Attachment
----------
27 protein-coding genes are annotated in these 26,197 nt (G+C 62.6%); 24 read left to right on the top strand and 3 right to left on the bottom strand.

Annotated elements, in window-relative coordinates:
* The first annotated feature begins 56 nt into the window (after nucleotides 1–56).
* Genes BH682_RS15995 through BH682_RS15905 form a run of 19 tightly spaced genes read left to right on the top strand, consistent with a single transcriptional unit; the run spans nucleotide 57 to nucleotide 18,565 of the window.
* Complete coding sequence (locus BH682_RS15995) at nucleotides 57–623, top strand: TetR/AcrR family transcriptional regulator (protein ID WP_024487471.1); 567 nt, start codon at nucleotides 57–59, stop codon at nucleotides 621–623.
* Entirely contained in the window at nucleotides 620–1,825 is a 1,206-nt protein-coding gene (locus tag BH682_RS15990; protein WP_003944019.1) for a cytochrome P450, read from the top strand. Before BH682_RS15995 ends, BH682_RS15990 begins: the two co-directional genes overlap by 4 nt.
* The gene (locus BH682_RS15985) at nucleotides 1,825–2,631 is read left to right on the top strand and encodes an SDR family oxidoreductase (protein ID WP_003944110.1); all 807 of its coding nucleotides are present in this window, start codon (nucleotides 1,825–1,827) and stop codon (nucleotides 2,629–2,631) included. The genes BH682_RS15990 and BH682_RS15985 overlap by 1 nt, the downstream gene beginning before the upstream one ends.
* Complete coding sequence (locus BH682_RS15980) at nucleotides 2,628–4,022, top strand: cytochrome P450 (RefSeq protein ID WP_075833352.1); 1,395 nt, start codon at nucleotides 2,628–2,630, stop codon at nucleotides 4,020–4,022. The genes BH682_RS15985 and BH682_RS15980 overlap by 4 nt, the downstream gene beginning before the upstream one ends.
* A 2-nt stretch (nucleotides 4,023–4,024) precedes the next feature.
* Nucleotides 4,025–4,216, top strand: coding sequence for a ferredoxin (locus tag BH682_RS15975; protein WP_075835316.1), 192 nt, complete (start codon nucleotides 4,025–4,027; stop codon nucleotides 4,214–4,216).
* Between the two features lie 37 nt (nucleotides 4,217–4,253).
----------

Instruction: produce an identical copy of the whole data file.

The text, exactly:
27 protein-coding genes are annotated in these 26,197 nt (G+C 62.6%); 24 read left to right on the top strand and 3 right to left on the bottom strand.

Annotated elements, in window-relative coordinates:
* The first annotated feature begins 56 nt into the window (after nucleotides 1–56).
* Genes BH682_RS15995 through BH682_RS15905 form a run of 19 tightly spaced genes read left to right on the top strand, consistent with a single transcriptional unit; the run spans nucleotide 57 to nucleotide 18,565 of the window.
* Complete coding sequence (locus BH682_RS15995) at nucleotides 57–623, top strand: TetR/AcrR family transcriptional regulator (protein ID WP_024487471.1); 567 nt, start codon at nucleotides 57–59, stop codon at nucleotides 621–623.
* Entirely contained in the window at nucleotides 620–1,825 is a 1,206-nt protein-coding gene (locus tag BH682_RS15990; protein WP_003944019.1) for a cytochrome P450, read from the top strand. Before BH682_RS15995 ends, BH682_RS15990 begins: the two co-directional genes overlap by 4 nt.
* The gene (locus BH682_RS15985) at nucleotides 1,825–2,631 is read left to right on the top strand and encodes an SDR family oxidoreductase (protein ID WP_003944110.1); all 807 of its coding nucleotides are present in this window, start codon (nucleotides 1,825–1,827) and stop codon (nucleotides 2,629–2,631) included. The genes BH682_RS15990 and BH682_RS15985 overlap by 1 nt, the downstream gene beginning before the upstream one ends.
* Complete coding sequence (locus BH682_RS15980) at nucleotides 2,628–4,022, top strand: cytochrome P450 (RefSeq protein ID WP_075833352.1); 1,395 nt, start codon at nucleotides 2,628–2,630, stop codon at nucleotides 4,020–4,022. The genes BH682_RS15985 and BH682_RS15980 overlap by 4 nt, the downstream gene beginning before the upstream one ends.
* A 2-nt stretch (nucleotides 4,023–4,024) precedes the next feature.
* Nucleotides 4,025–4,216, top strand: coding sequence for a ferredoxin (locus tag BH682_RS15975; protein WP_075835316.1), 192 nt, complete (start codon nucleotides 4,025–4,027; stop codon nucleotides 4,214–4,216).
* Between the two features lie 37 nt (nucleotides 4,217–4,253).